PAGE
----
I don’t think that is my lot. Too many great books remain to be read, too many interesting places remain to be visited. I look now and then at the cultural and academic opportunities around me—even way out here on Maryland’s Eastern Shore—and I get a little mad about not being able to partake because I’m still chasing that filthy lucre.
Hell, maybe I’ll take some art lessons.
Were We Tougher?
Life handed me a real delight recently when I joined two high school classmates for dinner. Judy and Jeanne were hobnobbing about in nearby St. Michaels, and had arranged for me to join them for dinner in Easton. I had duly entered the dinner in my online schedule when made, only to forget about it until I received the meeting notice 10 minutes before the event. As I had just taken a beautiful ribeye off the grill, sliced it perfectly, and was dancing around on the porch pre-dinner with the lovely and talented Catherine to “The Day the Music Died”, I said “oh shit—I forgot about this”. Catherine had already agreed to join us, but since she was in her PJ’s (love that girl), she suggested I go on without her while she wrapped up dinner for future consumption.
I hurried off and was only a few minutes late. My classmates were seated and lovely, and for the next two hours we reminisced and shared tales of the last forty years. Both are enthusiastic reunion goers, so I have had quinquennial conversations with both, and since Jeanne lives 25 miles away or so, I’ve run into her in both Easton and St. Michaels serendipitously.
Discussions of children these days inevitably lead to the difficulties and social anxieties this generation has faced/is facing, and seemingly, to old crotcheties like myself (not Jeanne and Judy—they are lovely, as we’ve discussed) putting forth the proposition that maybe—just maybe—they aren’t as tough as we were, and that decades of fetishizing life experiences into mental health issues (imagined and unimagined) has in fact, had a downside. Add to the mix, the out-of-control accelerant of social media, and we are where we are.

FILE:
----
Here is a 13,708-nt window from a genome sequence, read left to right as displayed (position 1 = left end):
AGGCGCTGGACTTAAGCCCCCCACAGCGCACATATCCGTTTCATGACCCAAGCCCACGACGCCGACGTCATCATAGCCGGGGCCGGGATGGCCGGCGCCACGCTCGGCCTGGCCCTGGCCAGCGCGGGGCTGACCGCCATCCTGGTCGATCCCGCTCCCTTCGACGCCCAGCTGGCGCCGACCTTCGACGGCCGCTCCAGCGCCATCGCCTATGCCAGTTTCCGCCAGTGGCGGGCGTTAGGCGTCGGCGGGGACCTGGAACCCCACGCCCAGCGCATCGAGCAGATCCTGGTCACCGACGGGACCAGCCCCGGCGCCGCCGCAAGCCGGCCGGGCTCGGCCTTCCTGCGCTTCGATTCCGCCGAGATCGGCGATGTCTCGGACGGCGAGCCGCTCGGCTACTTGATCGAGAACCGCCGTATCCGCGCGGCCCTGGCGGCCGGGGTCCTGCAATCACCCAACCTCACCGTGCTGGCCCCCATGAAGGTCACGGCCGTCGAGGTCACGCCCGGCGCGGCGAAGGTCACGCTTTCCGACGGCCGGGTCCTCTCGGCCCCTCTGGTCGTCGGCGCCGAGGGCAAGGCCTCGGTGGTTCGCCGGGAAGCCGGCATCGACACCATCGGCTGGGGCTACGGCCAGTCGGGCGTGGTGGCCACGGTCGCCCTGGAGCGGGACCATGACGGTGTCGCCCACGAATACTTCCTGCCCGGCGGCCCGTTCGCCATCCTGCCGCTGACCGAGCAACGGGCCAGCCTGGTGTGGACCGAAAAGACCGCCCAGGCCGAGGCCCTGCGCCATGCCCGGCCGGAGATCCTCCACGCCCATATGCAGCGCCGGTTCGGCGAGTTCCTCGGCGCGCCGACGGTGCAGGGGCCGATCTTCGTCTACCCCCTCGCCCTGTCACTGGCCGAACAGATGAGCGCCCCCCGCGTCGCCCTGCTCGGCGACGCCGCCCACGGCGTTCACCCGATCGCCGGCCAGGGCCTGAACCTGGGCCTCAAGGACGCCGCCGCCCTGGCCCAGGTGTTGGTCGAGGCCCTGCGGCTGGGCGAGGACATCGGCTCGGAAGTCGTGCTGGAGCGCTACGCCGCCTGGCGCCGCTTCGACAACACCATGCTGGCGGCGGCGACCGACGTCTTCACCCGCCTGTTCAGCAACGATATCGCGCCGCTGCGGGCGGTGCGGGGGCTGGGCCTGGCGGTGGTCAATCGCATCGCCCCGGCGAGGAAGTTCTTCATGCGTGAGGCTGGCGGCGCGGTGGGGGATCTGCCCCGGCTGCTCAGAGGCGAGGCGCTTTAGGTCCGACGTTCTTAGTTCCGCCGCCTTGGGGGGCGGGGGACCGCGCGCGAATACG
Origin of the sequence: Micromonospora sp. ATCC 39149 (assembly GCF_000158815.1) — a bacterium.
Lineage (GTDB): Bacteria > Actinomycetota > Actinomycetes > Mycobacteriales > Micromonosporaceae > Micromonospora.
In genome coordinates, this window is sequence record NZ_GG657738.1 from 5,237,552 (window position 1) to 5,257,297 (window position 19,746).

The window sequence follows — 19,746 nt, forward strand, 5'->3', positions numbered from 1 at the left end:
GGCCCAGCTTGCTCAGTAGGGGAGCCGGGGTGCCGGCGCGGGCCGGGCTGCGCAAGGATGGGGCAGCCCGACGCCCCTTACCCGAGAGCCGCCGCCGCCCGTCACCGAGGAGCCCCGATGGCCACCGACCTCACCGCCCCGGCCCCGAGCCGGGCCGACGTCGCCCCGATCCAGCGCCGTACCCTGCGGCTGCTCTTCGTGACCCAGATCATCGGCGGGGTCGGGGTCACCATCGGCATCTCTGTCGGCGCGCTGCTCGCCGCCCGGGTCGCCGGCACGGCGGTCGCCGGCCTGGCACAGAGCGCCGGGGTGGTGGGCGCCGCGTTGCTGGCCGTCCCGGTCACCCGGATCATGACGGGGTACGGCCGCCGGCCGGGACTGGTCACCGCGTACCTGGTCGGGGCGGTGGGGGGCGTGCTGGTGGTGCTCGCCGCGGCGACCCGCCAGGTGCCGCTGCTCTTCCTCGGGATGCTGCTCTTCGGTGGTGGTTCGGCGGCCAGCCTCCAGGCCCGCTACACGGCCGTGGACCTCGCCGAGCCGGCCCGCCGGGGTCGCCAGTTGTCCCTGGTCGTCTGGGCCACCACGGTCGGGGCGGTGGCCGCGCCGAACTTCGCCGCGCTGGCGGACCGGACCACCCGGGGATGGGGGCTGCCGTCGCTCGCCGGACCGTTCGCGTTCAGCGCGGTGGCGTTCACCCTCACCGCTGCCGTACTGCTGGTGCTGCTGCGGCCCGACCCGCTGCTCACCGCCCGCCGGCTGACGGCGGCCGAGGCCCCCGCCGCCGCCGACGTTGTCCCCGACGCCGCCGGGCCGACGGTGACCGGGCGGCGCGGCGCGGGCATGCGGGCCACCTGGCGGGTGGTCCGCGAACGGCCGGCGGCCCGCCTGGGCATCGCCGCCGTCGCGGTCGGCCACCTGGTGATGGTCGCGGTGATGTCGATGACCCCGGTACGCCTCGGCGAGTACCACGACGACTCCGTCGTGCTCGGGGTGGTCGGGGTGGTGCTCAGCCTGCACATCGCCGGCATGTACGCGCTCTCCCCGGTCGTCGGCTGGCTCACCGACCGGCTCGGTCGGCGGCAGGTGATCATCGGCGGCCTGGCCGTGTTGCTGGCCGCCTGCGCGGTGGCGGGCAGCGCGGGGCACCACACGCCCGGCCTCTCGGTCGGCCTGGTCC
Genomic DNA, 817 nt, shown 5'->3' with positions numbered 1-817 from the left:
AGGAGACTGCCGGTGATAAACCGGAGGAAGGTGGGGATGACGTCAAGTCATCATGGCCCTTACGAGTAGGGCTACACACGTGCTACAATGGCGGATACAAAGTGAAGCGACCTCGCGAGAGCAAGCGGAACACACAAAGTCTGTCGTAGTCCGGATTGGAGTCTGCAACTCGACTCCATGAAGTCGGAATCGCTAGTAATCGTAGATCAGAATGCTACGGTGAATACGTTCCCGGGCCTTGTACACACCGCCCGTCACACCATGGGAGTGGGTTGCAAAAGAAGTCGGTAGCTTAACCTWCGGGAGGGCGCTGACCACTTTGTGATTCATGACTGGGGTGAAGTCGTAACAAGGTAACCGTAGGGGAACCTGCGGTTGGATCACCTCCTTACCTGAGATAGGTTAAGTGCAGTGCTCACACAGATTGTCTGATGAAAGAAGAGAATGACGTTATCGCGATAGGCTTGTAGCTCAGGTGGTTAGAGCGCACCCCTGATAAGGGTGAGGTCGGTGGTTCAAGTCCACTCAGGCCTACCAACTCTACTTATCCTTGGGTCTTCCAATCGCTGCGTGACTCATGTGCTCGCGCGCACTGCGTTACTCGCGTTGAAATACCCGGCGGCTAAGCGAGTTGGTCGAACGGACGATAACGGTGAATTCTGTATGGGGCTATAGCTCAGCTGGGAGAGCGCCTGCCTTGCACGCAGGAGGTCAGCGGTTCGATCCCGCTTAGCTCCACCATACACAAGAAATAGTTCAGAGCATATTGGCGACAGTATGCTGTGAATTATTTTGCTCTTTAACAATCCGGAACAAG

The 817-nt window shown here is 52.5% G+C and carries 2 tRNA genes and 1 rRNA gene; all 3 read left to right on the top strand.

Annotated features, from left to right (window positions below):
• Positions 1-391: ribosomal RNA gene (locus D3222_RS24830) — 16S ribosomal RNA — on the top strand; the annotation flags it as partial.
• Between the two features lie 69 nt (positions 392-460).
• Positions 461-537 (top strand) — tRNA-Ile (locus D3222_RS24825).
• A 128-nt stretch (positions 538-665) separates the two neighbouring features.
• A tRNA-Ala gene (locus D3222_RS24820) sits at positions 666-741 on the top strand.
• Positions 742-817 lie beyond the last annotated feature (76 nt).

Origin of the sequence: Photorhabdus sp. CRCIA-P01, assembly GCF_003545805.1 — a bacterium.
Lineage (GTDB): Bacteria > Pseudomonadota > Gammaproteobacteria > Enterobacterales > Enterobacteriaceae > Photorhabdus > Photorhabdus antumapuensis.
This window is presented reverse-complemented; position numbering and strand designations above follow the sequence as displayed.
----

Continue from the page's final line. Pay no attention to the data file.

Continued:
Now—I am open to the suggestion that I am in fact, a curmudgeon, and that I am engaging in what is REALLY our national past-time, which is intergenerational sniping. So don’t take my word for it that this generation really IS different—take someone who knows. Go over to Jonathan Haidt’s “After Babel” Substack site and read about some of the work that he’s done. Something really HAS changed; for him, a good bit of it comes down to social media, and he’s got the data to support his contentions. In general, I think he gives the mental health industry a bit of a pass—in that there is big money in the performatizing (perhaps that’s not a word) of teen angst, but I’ll leave that one alone for a bit.
I come back to this question of toughness because in conversation with Judy and Jeanne—both were able to tell me of classmates and friends from way-back-when who were REALLY DEALING WITH SOME SERIOUS SHIT, most of which I had no knowledge of. I had no knowledge of it both because I was living a gigantically self-centered life AND because we didn’t have instantaneous means of broadcasting our pathologies for the approval/sympathy of our peers. For one thing, we had to actually TALK with them, mostly in person, but sometimes on the phone, which was connected to the wall and was (in a house with six children) often occupied by another resident. Teens in the 80’s had the time and space to SIT with their problems; there was no speed of light means for networking yourself into an online pity-party—as there is today. Just as nefarious, there was no means to network oneself into an online preen-fest perfect for amplifying the banality of one’s existence.
I guess what I’m getting at is that we were probably a little tougher than this lot, and that the rise of Mental Health Inc. (under our watch!) has helped make it this way. But I don’t think any of us oldsters has the slightest clue what growing up in this “digital Clockwork Orange of a world” that is teen-agery is like.
UVA lost to Duke (I hate Duke with the heat of 10,000 suns) on Saturday night, and it was a classic UVA loss. By that I mean, we may have been beaten by a better team, but we did not play well in the loss. Let’s face it—when UVA loses, it loses ugly (we also tend to win ugly, but that’s different). We couldn’t hit the broad side of a barn, and our guards were terrible. Our shooting woes are incredibly frustrating. But Duke is good, and it shows the value of having first-rate players, even if they are mostly freshmen. After a long season—their (more) talented players are playing well together.
Later today, the field will be announced and we’ll be on to the NCAA Tournament. I have created a Conservative Wahoo Bracket Challenge and you can join in the fun here. The password is: Wahoowa
First prize in the challenge will be an attaboy/girl shoutout from me here at The Conservative Wahoo.
If you’re wondering what second place is, you haven’t been reading the Conservative Wahoo long enough.
"First prize, brand new Cadillac. Second prize, set of steak knives. Third prize, you're fired."
I agree, Bryan, I don't think I will ever get bored. With reading, writing, walking, doing, seeing, wondering.
Beautiful essay, as always.
Don't know if you have access to the Atlantic but you might find this interesting.